The chances of making a success of your career coaching business are more if you work to your strengths, so select a niche that best suits your talents and experience.
d. You are running a business not a charity
You are committed to making a success of your career coaching business so naturally you advertise your services to family, friends, colleagues, requesting them to spread the word. But in such instances, there are always a few people who will ask for guidance in exchange for a simple thank you, basically free of charge!
As a career coach, your first instinct will be to help these individuals and turn around their lagging professional fortunes. It is alright for a stray case or two but prevent repeated occurrences of doling out such freebies. Firstly, anything given free automatically loses its worth and intent and secondly, the danger of people taking undue advantage of your kindness is very real. After all you are running a business not a charity, this is your livelihood, and your future depends on it being successful.
No matter how small a request, that is time taken away from your paying clients. So, develop the ability to say NO, especially in cases where the individual is perfectly capable of paying for your services but is taking advantage of your personal relation to pilfer a free consultation.
e. You are a career coach not a life coach
Some aspects of life coaching and career coaching may converge – after all, both are fields where personal feelings, views, and desires need to be understood. But career coaching diverges in a fundamental way from life coaching in that life coaches are trained NOT to tell their clients what to do but to help clients figure out the solutions themselves. Career coaches NEED to tell clients what to do in most instances. In fact, clients expect the career coach to tell them what they are not doing properly, and what they can do to turn around their careers: sprucing up their resume, switching to a role that better matches their skill sets, paying attention to speech and voice modulation during interviews, dress more professionally to make a good impression, etc.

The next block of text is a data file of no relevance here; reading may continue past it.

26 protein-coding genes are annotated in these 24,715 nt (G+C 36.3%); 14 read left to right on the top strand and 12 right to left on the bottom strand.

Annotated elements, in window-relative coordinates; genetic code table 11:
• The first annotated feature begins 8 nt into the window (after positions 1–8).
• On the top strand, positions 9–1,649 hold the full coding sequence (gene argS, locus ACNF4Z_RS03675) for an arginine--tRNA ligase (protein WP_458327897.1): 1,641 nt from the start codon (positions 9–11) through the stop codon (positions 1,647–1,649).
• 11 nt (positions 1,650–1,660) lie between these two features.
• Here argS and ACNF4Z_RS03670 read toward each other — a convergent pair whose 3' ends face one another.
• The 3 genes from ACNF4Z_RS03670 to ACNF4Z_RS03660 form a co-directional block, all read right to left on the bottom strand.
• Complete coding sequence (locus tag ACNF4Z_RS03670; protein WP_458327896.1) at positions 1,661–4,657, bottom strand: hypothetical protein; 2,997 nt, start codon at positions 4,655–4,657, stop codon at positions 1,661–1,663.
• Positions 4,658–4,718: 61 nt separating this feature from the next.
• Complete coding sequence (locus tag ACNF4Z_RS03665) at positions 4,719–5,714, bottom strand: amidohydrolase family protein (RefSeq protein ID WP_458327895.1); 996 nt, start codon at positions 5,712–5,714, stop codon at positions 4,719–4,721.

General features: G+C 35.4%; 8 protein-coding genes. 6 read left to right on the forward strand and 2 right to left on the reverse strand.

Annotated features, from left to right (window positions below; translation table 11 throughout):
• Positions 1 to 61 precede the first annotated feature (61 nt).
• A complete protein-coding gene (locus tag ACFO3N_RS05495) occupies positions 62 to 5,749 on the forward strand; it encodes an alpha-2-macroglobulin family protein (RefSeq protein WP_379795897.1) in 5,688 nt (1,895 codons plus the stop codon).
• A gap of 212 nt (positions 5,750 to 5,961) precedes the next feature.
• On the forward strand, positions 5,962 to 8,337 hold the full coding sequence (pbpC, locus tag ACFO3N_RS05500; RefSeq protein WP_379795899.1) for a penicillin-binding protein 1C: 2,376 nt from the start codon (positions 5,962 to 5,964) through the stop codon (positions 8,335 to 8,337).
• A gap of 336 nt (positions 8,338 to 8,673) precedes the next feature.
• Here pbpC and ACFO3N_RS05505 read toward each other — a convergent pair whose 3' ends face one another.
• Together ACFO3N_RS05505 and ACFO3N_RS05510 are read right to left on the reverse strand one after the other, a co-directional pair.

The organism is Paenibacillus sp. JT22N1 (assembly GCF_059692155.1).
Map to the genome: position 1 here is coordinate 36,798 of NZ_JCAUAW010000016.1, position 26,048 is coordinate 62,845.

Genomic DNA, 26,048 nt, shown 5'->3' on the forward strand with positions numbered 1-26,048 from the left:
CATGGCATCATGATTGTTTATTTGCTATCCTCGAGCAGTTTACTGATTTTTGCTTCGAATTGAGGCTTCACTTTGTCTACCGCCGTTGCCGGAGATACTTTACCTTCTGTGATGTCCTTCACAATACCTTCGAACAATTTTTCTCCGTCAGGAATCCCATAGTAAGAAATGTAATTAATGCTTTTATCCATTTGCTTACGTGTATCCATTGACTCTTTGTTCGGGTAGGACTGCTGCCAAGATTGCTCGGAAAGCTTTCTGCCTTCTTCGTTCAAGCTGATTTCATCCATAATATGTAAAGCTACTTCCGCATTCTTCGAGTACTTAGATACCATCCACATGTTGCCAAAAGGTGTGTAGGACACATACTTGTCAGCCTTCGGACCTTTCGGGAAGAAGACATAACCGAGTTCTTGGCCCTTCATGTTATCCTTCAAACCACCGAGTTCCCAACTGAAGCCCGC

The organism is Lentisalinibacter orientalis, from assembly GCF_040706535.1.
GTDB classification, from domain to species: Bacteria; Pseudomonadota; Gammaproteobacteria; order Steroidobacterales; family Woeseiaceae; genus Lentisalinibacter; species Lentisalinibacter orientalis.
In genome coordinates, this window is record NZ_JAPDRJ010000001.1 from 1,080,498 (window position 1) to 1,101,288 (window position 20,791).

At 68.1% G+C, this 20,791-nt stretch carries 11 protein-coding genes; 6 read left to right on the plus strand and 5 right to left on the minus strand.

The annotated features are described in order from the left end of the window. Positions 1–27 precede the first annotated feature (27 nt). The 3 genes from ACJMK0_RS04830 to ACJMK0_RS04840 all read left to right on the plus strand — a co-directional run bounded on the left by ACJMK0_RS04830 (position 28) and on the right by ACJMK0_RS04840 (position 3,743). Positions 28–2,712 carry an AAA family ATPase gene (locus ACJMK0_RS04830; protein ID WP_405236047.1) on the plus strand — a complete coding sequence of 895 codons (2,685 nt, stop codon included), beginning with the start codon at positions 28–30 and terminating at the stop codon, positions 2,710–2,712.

Life coaches let the client arrive at their answers via a step-by-step process that may well take some time. Career coaches don’t necessarily have that luxury of time, their clients need solutions as soon as possible. So, as a career coach, even though you appreciate your clients’ feelings, the job is always focused on telling your client what may work best to transform their careers.
f. You are not a head hunter or a recruiter
Most people often mistake career coaches for job recruiters or head hunters who can deliver their dream job right into their laps. Nothing could be further from the truth… not all career coaches have background in HR or recruitment, they may be legal experts, financial consultants, IT executives etc. who have switched their own professions as they felt that career coaching was more their calling than their previous fields.
One big difference is that career coaches work for the job seeker, whereas the head hunter/recruiter is employed by the organization. The career coach has a direct connect and interest in their client’s progress and success, the head hunter or recruiter is only a medium that lets job seekers become aware of a job opportunity. They are not personally invested in the career prospects of the job seeker beyond the fact of how much commission they will gain if the person does actually land the job via their referral.
g. Conduct diligent research
A career coach who hopes to succeed must be ready to put in some hard work conducting thorough research – of the market & employment trends, sectors that are likely to become hot prospects in the close future, etc.
It is necessary to always have the pulse of market listings, prospective lucrative segments, growth opportunities in the industry of focus not just to stay abreast of the current trends but also to help clients make more informed decisions while choosing their careers, and so on.
h. Access the coaching network
It may sound surprising but having an in with your fellow coaching professionals is beneficial and not counterproductive. Sharing your experiences or merely talking with individuals who are sailing in the same professional boat, experiencing similar ups and downs, can not only lead to exchange of knowledge and professional tips and ideas bit can also be a source of solidarity and comfort. Joining a coaching network can also help expand your reach, so you can widen both your client network as well as your employers’ network.
e. Market your services